Chances are, you didn’t start your own small business because you wanted to spend your time on bookkeeping. Handling expense receipts and invoices, along with all the other tasks that come with careful and meticulous bookkeeping, are a crucial part of running a business. But we can all agree these tasks easily suck up a huge amount of time—time that you could be spending doing what you do best, which is running your business.
There’s always the option of hiring a bookkeeper to take the load off your hands—but with this choice comes the added expense.
So how do you know when it’s time to pull the trigger and start spending money on a bookkeeper? When is it necessary to take on this additional expense?
Unfortunately, there isn’t a perfect formula that lets you plug in numbers to get an answer. But here are some key considerations that will guide you to make the smart choice for your business.
1. Are you spending time on bookkeeping tasks that take you away from more important work? Or are you putting off bookkeeping responsibilities because you don’t want to deal with them, meaning things could fall through the cracks?
Most small business owners don’t have an accounting background, so a lot of the work of bookkeeping is out of their area of expertise—meaning it takes more time. A veteran bookkeeper can handle all the day-to-day tasks that can be baffling for those who don’t do them repeatedly, including: making sure new employees file their payroll paperwork; submitting and tracking invoices; paying the bills; tracking company expenses; and ensuring all your documents are in order at tax time. These are tasks that could easily be eating away at your days—meaning that you’re losing valuable hours you could be devoting to building your business. Or they may be tasks you’re putting off until the end of the day, or month, or year, so important details might be missed.
Your bookkeeper can also streamline reporting to, say, creditors or investors, meaning you aren’t stuck monitoring deadlines.
2. Does your business involves a lot of expenses, and is tracking them a bear?
A bookkeeper can help you get the most of your accounting software by making sure everything is accurate, up to date, and that nothing falls through the cracks. If you deal with a high volume of expenses, a bookkeeper can help systematize everything, and perhaps introduce you to useful apps like Expensify, which can simplify tracking expenses for you and your employees. Your bookkeeper will also spend a few hours each week making sure they’re all accounted for and categorized properly. This work alone could save you hours of wading through receipts and credit card statements at the end of the month (or year).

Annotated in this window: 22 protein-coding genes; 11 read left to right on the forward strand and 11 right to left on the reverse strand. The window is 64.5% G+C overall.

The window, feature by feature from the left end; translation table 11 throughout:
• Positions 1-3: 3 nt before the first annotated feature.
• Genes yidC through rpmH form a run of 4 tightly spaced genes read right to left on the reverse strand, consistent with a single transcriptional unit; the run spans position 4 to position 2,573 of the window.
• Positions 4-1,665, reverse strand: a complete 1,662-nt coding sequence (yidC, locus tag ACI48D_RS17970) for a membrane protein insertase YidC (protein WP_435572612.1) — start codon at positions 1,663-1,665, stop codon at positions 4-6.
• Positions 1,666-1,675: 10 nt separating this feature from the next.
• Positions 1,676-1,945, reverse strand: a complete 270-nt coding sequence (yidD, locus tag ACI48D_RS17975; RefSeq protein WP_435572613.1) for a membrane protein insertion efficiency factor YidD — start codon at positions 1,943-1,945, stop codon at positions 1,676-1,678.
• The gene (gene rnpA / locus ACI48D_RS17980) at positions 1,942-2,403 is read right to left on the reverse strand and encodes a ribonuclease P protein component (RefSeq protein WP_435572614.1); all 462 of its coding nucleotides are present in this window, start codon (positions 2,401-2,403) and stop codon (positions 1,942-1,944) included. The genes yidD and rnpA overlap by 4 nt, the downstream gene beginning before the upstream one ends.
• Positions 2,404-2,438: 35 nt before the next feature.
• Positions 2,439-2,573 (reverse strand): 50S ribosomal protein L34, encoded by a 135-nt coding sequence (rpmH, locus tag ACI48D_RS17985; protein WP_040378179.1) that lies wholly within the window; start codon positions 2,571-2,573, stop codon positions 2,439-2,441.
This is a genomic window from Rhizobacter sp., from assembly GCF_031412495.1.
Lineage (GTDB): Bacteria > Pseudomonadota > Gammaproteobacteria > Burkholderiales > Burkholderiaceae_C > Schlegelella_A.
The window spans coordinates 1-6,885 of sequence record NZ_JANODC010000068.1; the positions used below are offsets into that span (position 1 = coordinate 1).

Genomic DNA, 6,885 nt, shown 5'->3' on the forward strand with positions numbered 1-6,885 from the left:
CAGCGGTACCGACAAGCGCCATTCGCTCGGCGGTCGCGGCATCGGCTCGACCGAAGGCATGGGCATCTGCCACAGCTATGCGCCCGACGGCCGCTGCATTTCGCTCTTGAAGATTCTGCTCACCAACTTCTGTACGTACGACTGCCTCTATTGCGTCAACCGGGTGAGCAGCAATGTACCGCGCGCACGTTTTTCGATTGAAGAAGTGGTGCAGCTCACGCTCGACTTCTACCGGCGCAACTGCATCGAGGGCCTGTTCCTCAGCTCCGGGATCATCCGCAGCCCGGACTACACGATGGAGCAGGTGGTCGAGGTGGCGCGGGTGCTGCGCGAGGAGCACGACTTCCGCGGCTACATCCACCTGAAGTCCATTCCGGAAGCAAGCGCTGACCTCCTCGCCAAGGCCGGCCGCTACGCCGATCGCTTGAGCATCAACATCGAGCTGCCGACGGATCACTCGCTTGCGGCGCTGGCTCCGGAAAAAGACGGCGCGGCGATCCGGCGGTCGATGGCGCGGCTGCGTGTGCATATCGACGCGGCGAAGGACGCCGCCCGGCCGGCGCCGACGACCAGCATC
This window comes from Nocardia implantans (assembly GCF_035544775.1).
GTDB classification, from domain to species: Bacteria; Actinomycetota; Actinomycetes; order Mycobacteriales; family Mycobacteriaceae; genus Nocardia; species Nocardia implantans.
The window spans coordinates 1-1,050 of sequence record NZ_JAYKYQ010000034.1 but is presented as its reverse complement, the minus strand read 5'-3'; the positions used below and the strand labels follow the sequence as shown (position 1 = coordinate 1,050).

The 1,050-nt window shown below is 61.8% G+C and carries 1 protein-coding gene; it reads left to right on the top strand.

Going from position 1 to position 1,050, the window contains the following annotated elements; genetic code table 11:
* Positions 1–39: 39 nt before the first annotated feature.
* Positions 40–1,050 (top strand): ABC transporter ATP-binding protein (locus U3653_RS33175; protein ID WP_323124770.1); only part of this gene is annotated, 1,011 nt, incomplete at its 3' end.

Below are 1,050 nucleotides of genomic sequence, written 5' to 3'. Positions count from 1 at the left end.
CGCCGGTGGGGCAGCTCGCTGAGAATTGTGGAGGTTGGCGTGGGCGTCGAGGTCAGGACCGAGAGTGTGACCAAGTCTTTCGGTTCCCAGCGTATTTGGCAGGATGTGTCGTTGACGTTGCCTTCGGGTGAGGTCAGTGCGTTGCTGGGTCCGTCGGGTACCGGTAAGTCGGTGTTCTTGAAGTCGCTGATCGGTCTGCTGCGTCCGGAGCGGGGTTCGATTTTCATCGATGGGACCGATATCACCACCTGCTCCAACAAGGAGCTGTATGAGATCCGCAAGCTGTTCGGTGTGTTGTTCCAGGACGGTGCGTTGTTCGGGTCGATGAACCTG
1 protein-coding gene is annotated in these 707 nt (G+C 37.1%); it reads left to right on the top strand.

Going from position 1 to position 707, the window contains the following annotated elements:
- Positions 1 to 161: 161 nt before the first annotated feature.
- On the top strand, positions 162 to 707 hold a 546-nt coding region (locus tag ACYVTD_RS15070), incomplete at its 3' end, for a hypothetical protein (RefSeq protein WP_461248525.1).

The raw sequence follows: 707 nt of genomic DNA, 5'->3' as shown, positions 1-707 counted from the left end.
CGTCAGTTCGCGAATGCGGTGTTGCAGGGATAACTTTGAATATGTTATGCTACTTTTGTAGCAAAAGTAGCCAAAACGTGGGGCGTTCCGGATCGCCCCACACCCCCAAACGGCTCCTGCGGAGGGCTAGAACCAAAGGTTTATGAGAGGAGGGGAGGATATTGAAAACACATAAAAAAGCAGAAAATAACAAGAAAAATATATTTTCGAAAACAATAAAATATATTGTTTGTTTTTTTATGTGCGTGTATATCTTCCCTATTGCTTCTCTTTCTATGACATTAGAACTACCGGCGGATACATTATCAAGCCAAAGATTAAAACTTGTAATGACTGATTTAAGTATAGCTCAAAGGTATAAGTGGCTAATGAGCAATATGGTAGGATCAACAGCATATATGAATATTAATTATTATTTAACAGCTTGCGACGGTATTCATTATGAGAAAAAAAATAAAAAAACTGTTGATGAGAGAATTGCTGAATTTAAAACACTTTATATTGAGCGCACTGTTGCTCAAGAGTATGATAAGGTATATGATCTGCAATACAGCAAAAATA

3. Are you ready to grow, and money is coming in and going out, but you don’t have a strong sense of where the opportunities for growth lie?
Once you’re a year or so into the business, the chances are you’ve begun to see trends and regular patterns with revenue. At this point, it’s time to add a little strategy to the mix. A bookkeeper can help you shine a spotlight on the trends, so you can gain insight into new ways of saving, as well as spending more wisely. You can also see a clearer path for your revenue streams, meaning you can determine where the big money is coming from, and where you should focus your efforts if you want to grow.
GENERAL INFO ON BOOKKEEPERS
A part-time bookkeeper can be a good idea to help close out the month, prepare payroll, or help prepare for tax deposits. Rates for a part-time bookkeeper can range from $15 to $65 per hour, depending on your location, the bookkeeper’s location (remote or in-office), and the overall workload.
Another option is to employ a third-party vendor such as Bench that offers bookkeeping services to smaller businesses.
A full-time bookkeeper isn’t typically needed until a company has grown to between 30 and 50 employees, and has revenues topping $1 million. Granted, every rule has exceptions.
As a rule of thumb, if you’re calling your part-time bookkeeper every day and/or requiring more than a few hours of his or her time each week, it’s time to consider bringing someone on full-time. There are also companies that provide bookkeeping services to smaller business than can’t justify an employee.